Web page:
Talking to my long term boyfriend in Winchester a couple of days back (by phone - I haven't seen him since February 2020) he told me of a news report which had mentioned a "worrying" situation in my home district of Rushmoor. Yesterday I got a call from my brother, who has been hunkered down in Basingstoke with his family following his mother-in-law's funeral, unable to get back to their home in France, to tell me that he had now arranged the necessary tests and hopefully, if necessary car repairs had been successful, they would be catching a ferry on Wednesday. He confirmed what my friend had said so I checked online.
Rushmoor. about 1,500 cases per 100,00 people. We are a splodge of dark purple in a sea of red. The Kent mutation is here.
Just before Christmas we were in Tier 2, surrounded by Tier 3, a couple of days in Tier 4, then Christmas and lockdown. Why has this happened?
Our population is about 95,000, 10% of whom are Nepalese, many elderly. They are scrupulous regarding the infection. Never seen without a mask inside or outside shops. They follow the 2m rule religiously. We have a few areas of high density social housing and flats which are by their nature a bit problematic and of course we have some bloody idiots but much of the area is fairly decent housing, some of it very desirable, and a reasonably intelligent population.
We also have a College of Technology with a student intake of 8,000 and one of the largest by number of students and best rated 6th form colleges in the South of England. Over 3,000 youngsters. Local people do attend them but the vast majority of students come from far and wide. Like a University. 11,000+ students.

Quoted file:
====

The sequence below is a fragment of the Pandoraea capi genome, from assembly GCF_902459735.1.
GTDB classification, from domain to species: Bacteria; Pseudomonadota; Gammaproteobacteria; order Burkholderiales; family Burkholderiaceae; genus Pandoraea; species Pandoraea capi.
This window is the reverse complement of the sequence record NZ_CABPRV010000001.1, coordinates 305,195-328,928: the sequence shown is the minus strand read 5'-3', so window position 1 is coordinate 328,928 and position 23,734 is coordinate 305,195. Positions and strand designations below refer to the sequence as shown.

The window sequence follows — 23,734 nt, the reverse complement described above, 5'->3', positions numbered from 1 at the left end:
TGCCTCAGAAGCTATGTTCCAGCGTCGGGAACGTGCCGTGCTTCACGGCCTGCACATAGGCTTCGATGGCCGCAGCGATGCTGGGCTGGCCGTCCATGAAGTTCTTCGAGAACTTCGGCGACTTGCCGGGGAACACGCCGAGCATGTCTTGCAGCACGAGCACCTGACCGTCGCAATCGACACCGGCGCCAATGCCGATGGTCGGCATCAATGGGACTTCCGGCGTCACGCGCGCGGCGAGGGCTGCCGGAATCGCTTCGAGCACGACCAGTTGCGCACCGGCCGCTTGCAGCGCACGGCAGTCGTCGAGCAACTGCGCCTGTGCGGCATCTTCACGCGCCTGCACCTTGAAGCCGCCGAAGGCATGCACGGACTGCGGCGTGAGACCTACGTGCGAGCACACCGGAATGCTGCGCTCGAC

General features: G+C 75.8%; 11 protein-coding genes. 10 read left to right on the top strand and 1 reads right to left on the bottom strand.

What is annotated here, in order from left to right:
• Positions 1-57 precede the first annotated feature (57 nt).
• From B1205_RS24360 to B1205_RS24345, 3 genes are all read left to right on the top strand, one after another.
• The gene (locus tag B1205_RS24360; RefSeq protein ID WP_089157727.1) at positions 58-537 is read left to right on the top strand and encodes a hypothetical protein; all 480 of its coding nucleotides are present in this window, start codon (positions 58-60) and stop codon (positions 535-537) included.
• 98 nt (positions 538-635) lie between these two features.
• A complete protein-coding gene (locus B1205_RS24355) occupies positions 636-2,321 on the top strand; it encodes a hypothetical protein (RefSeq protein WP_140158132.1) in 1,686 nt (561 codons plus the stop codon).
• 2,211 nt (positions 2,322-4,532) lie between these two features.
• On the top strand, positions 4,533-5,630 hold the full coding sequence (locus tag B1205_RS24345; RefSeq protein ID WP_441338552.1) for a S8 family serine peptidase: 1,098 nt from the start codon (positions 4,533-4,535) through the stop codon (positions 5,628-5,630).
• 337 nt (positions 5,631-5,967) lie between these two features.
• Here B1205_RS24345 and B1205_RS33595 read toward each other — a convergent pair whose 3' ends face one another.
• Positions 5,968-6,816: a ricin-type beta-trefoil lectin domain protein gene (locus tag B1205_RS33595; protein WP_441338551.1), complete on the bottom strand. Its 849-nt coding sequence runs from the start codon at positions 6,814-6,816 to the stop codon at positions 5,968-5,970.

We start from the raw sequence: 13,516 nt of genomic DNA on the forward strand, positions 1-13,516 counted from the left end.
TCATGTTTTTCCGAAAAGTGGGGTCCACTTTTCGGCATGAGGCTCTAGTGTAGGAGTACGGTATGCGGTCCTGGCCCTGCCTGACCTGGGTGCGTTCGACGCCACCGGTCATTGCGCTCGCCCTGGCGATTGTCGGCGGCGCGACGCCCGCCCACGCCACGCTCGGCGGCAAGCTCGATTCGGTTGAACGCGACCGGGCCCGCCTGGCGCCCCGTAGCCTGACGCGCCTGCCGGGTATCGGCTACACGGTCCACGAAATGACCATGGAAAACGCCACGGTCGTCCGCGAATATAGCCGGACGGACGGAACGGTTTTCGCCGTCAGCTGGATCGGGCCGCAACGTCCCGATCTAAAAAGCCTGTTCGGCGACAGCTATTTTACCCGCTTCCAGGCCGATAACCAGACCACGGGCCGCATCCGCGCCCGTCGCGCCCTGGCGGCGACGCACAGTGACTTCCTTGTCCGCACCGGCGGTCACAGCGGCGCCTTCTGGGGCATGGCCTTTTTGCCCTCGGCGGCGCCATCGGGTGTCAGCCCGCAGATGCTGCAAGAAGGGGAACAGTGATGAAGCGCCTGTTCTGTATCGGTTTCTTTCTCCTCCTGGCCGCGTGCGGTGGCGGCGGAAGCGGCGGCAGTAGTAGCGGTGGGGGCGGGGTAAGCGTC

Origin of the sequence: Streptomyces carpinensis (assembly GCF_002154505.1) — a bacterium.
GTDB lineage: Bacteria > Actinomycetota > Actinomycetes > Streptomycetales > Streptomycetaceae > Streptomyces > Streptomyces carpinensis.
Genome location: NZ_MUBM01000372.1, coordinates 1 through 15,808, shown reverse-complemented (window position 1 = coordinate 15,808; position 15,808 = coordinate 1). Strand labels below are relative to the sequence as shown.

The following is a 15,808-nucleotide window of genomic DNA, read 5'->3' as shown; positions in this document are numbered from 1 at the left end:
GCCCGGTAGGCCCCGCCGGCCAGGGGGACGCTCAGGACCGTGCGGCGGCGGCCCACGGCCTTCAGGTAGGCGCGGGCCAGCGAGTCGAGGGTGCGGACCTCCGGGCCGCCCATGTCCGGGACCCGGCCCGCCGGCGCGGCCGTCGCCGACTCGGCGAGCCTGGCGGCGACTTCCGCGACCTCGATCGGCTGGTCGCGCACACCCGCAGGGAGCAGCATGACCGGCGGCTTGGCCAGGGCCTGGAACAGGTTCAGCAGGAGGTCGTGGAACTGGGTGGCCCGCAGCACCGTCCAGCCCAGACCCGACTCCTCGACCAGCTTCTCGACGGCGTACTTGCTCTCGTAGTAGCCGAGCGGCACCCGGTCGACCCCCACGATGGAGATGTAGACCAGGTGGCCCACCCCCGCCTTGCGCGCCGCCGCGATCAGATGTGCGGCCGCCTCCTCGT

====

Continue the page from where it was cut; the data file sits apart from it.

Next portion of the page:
Unlike a University these youngsters (17 to early 20s mostly) do not live in local Halls. They came in every day and went home every day from a wide area. There may have been an attempt at Social Distancing while actually studying, no masks though, but in the morning and afternoon they flocked like birds, immortal and uncaring in their youth, arms linked, exchanging kisses, exchanging their bugs, locals and incomers alike, those who weren't blocking the roads with their cars flooding onto buses, many heading for the train station, or blocking narrow pavements leaving local residents the option of breathe it in or walk into the roads, crowding into the shops en route for their crisps, maskless.
Thank goodness the schools and college have not re-opened after Christmas. People here seem to be taking the problem seriously. My road is a cut through to the Main road but since the lockdown I have seen very few people out and about. The occasional jogger, masked, a mother with a push chair, an elderly couple taking a constitutional. But the damage has been done.